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  • 1
    In: Rheumatology, 2016, Vol. 55(suppl1), pp.i83-i83
    Keywords: Medicine;
    ISSN: 1462-0324
    E-ISSN: 1462-0332
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    In: Rheumatology, 2017, Vol. 56(2), pp.209-213
    Description: Objective. This study was undertaken to characterize the phenotype and response to treatment in patients with autosomal dominant FMF caused by MEFV p.M694del mutation and to use haplotype reconstruction to investigate the possibility of common ancestry. Methods. MEFV gene was analysed in 3500 subjects with suspected FMF referred to a single UK centre between 2002 and 2014. Patients with p.M694del underwent additional screening of the SAA1 gene as well as haplotype reconstruction of the MEFV locus. Results. The p.M694del variant was identified in 21 patients, sharing an identical disease haplotype that appears to have arisen about 550 years ago. The SAA1.1 allele was found in four patients, including two with AA amyloidosis. The clinical features comprised typical FMF symptoms with median age at onset of 18 years; three patients presented with AA amyloidosis, of whom two had had symptoms of FMF in retrospect. Fifteen patients had received colchicine treatment, all with excellent responses. Conclusion. The p.M694del variant is associated with autosomal dominantly inherited FMF in Northern European Caucasians. Symptoms may develop later in life than in classical recessive FMF but are otherwise similar, as is the response to colchicine treatment. The 14% incidence of AA amyloidosis may reflect delay in diagnosis associated with extreme rarity of FMF in this population. The common haplotype suggests a single founder living in about 1460.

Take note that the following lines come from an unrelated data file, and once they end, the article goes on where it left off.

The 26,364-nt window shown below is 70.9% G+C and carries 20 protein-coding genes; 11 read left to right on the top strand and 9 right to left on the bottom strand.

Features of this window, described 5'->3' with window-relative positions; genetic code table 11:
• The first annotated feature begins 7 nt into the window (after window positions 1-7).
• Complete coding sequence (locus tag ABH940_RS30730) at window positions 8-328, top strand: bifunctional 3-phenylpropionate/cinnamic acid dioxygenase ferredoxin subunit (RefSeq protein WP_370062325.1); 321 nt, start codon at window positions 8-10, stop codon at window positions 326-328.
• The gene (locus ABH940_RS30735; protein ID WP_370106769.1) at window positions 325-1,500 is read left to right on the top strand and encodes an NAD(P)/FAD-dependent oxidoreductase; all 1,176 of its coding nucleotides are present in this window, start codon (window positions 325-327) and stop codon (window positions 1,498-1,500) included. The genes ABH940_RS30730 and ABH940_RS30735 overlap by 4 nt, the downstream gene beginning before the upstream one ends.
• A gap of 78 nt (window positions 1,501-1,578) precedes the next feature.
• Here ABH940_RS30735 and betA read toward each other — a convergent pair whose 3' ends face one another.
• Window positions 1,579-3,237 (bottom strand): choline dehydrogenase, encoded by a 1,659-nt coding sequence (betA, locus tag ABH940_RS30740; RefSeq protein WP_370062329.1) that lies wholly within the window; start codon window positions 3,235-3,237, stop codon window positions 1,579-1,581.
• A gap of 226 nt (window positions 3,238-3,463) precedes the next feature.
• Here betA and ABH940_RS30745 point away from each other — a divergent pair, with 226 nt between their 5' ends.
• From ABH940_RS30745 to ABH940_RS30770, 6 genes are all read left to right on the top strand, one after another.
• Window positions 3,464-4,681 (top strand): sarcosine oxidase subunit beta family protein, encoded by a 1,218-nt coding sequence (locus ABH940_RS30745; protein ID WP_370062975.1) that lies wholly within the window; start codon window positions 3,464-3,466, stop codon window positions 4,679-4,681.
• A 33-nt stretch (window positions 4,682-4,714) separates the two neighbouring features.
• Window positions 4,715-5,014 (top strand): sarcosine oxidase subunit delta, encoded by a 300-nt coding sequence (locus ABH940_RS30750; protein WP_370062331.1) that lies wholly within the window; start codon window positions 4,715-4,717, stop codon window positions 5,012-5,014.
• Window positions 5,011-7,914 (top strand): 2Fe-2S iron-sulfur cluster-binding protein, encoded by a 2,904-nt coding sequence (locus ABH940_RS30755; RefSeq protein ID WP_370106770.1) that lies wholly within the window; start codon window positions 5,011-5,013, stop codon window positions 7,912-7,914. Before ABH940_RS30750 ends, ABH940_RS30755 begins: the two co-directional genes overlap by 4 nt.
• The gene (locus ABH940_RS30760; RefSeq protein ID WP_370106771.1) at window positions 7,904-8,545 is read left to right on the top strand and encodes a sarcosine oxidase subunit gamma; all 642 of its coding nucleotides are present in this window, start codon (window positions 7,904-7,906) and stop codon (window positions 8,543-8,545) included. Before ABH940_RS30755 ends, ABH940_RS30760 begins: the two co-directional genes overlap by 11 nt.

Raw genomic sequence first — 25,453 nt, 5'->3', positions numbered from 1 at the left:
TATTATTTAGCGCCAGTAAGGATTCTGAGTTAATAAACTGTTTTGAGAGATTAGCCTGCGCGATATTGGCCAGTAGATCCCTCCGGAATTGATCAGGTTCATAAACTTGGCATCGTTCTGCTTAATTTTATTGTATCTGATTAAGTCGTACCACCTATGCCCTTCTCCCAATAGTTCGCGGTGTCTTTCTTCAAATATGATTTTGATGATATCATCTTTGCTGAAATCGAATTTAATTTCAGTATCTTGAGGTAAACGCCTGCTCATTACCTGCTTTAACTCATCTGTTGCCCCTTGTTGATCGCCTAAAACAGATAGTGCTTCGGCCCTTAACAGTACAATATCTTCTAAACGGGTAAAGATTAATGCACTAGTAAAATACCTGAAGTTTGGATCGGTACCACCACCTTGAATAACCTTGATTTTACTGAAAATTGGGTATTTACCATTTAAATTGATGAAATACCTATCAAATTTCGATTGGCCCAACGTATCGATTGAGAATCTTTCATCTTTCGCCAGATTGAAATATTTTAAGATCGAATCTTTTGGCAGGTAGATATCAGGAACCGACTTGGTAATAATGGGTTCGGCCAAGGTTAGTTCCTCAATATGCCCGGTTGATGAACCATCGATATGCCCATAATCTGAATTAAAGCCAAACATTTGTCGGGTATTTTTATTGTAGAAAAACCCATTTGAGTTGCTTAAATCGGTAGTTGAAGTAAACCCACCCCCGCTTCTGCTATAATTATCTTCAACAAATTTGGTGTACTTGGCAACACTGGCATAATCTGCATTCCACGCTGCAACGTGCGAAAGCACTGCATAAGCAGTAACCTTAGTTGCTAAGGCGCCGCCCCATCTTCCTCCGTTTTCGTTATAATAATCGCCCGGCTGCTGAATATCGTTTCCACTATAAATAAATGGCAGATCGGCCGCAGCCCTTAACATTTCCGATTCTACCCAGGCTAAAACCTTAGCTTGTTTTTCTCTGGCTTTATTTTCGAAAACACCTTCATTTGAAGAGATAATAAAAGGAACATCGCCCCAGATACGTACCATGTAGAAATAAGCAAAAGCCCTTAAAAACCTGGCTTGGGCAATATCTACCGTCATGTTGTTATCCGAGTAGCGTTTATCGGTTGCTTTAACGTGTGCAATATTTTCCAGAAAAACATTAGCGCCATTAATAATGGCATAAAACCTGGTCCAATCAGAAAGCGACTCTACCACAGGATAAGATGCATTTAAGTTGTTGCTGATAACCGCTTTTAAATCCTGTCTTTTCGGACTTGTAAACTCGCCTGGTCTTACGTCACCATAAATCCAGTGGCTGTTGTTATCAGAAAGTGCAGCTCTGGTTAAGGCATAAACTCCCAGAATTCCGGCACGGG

Keywords: Fmf ; Mefv Gene ; Colchicine ; Haplotype ; Aa Amyloidosis ; Dominant Inheritance
    ISSN: 1462-0324
    E-ISSN: 1462-0332
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  • 5
    In: Rheumatology, 2017, Vol. 56(9), pp.1484-1491